ARE WE DRINKING MILK OR POISON?
ADULTERATION OF MILK AND OTHER FOOD ITEMS IS HARDLY DETECTED. WHAT IS NEEDED IS TO MAKE THE MACHINERY FOR TESTING SAMPLES AND TAKING FOLLOW-UP ACTION EFFICIENT AND FREE OF CORRUPTION.
The Supreme Court has rightly expressed serious concern over the rampant adulteration of milk in the country. It has also rightly criticised the Food Safety and Standards Authority of India (FSSAI) for its failure to take effective measures to check adulteration. The court has issued a set of guidelines to the Central and state governments and the FSSAI which are intended to help them in dealing with the problem of milk adulteration.
They include executive, regulatory and legal measures. Most of them are necessary and even essential, but the court went overboard with its prescription of life imprisonment for those who adulterate milk. It told the Central government to amend the Indian Penal Code to provide for life term in such cases. Some states like Uttar Pradesh, Odisha and Bengal have this provision. At present, most states prescribe a punishment of six months jail term and a fine. Consumption of adulterated milk is hazardous to health, and infants and children will be particularly affected by it.
But life imprisonment is an excessively harsh punishment for the offence. The existing punishment is low, but there is no need to go to the other extreme by making the punishment too stringent. That is not a case for being lenient to adulterators. Governments may consider enhancing the punishment to four or five years, which will serve the ends of justice. It does not help to take an emotional view of crime and punishment, and courts should especially take care to have a reasonable and logical view of them. The law and punishment should be the same for all kinds of adulteration which endanger the lives and health of people. It is difficult to see the legal rationale for treating milk adulteration differently from adulteration of other food items. The problem of milk adulteration is the most serious in states which provide for life term for it. At the national level, about 70 per cent of the milk being sold is adulterated.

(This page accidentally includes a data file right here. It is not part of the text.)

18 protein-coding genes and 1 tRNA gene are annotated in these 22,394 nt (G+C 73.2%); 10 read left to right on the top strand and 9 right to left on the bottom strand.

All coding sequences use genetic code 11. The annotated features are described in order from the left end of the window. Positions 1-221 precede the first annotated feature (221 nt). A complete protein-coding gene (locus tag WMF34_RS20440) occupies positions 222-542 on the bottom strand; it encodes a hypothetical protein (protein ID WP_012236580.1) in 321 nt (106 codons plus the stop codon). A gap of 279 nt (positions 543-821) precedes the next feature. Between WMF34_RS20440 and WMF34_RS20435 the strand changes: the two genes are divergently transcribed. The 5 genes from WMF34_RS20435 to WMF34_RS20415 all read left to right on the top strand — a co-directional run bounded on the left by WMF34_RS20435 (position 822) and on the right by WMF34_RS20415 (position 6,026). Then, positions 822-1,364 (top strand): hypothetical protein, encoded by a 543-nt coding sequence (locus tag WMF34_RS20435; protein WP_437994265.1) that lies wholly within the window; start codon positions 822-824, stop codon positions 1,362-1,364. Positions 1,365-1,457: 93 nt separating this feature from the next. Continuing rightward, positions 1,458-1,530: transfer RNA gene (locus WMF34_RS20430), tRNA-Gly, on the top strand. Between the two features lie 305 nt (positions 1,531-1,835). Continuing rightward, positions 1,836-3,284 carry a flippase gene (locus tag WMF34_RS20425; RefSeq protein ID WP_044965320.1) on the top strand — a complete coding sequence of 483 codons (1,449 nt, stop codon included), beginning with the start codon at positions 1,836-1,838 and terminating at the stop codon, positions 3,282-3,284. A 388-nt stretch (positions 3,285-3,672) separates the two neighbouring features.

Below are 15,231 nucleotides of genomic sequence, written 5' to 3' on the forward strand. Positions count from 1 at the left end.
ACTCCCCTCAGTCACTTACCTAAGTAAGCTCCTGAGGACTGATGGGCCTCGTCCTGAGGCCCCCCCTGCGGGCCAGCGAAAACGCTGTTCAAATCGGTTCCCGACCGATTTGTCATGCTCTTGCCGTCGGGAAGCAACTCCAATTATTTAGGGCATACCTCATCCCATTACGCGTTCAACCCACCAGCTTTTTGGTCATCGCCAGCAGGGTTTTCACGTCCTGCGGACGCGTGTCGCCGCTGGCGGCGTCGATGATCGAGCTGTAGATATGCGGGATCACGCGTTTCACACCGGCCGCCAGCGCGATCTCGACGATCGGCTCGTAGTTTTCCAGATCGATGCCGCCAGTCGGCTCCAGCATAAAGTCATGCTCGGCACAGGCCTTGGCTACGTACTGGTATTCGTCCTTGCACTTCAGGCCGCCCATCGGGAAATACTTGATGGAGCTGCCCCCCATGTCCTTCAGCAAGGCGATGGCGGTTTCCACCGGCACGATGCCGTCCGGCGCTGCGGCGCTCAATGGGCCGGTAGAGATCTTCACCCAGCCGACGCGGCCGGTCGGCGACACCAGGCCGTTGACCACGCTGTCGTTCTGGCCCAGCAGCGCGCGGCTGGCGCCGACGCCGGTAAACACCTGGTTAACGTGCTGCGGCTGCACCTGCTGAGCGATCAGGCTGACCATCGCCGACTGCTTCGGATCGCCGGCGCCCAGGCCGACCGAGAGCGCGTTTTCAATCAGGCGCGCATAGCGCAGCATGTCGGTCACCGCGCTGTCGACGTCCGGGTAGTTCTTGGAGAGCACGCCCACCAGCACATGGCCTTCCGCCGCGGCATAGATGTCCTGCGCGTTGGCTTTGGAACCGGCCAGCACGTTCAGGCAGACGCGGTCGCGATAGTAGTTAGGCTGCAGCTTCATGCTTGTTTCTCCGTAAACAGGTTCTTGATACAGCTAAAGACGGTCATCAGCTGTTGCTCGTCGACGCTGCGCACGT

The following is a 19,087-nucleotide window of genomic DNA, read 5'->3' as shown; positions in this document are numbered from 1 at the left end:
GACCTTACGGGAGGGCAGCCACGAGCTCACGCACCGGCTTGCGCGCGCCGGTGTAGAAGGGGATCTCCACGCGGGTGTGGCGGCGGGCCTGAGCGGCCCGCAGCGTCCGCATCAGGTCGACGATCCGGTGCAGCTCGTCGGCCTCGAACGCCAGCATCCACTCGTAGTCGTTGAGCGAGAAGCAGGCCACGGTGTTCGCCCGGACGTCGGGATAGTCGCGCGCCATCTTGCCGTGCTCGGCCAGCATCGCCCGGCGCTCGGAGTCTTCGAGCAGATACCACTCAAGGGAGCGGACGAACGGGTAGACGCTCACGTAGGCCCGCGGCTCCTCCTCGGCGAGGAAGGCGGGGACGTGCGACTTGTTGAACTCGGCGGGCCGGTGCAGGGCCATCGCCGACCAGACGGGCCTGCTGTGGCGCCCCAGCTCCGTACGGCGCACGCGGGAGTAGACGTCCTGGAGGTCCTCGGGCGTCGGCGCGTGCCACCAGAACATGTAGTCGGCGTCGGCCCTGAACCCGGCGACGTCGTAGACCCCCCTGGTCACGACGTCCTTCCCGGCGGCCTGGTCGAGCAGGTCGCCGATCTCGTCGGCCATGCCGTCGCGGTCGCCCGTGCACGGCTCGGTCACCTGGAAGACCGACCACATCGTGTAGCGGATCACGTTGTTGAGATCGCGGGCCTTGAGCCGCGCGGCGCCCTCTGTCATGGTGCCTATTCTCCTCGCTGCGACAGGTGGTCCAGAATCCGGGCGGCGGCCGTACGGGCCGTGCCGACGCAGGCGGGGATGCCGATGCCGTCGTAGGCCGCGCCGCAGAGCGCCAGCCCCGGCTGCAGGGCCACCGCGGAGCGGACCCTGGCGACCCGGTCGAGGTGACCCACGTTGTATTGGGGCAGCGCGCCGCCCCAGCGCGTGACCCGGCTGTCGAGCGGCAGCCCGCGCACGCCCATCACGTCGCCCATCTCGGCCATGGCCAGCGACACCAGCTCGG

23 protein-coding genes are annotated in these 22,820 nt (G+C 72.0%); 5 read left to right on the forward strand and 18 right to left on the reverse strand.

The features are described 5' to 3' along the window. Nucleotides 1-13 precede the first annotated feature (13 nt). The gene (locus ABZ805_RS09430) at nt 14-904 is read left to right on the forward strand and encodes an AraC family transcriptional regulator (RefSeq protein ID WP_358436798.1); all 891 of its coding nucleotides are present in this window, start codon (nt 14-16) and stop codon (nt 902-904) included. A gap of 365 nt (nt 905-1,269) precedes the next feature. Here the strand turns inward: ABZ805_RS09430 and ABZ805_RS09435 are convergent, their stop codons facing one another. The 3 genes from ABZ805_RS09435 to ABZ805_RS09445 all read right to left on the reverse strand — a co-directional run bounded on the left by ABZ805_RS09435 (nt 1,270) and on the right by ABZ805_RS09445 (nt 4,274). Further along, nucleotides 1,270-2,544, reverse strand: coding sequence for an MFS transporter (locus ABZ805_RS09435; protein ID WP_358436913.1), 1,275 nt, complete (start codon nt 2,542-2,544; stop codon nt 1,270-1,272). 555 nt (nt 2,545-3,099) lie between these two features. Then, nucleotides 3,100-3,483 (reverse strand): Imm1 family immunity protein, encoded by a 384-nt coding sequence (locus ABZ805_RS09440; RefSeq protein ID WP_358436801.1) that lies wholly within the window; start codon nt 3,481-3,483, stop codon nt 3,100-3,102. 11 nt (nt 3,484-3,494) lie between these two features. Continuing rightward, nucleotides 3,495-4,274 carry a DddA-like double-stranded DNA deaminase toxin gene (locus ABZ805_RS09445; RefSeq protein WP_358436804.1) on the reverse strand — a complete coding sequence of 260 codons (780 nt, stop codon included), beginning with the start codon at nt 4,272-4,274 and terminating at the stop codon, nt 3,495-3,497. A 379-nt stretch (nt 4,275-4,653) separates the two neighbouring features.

In Odisha and Bengal it is 100 per cent and in UP it is 88 per cent. The prospect of a life term has not made any better impact in these states. It is well accepted that it is not the severity of punishment but its certainty that deters criminals. In India, offenders are in fact certain that they can get away with the offence. Adulteration of milk and other food items is hardly detected and even when cases are registered, very few are punished.
What is needed is to make the machinery for testing samples and taking follow-up action efficient and free of corruption. The court’s directives in these respects are welcome.